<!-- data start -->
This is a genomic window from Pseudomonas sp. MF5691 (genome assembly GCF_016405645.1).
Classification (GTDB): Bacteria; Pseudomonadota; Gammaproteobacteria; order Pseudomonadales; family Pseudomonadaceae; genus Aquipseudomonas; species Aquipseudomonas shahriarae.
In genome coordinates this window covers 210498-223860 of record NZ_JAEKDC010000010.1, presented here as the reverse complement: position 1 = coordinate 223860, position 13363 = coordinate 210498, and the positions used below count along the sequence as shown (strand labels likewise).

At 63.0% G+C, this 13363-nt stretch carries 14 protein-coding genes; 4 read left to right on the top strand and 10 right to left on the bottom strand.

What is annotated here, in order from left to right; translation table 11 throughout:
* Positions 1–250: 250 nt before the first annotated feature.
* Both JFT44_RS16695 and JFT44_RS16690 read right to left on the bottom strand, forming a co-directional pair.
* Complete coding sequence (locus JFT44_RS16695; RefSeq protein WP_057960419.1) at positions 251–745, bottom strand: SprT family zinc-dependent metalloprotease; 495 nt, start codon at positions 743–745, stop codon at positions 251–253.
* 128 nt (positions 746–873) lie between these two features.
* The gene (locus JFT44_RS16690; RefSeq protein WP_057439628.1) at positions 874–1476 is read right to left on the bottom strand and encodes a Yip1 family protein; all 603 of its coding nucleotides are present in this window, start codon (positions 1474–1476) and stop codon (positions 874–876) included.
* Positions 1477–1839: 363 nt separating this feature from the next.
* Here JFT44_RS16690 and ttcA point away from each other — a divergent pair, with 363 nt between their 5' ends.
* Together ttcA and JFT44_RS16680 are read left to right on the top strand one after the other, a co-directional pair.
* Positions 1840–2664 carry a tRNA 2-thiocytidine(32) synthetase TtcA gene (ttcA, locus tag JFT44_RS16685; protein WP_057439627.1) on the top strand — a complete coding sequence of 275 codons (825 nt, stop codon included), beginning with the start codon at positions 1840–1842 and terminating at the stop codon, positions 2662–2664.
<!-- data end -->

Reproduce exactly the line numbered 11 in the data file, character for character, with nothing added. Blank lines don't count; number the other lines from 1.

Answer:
* Positions 1477–1839: 363 nt separating this feature from the next.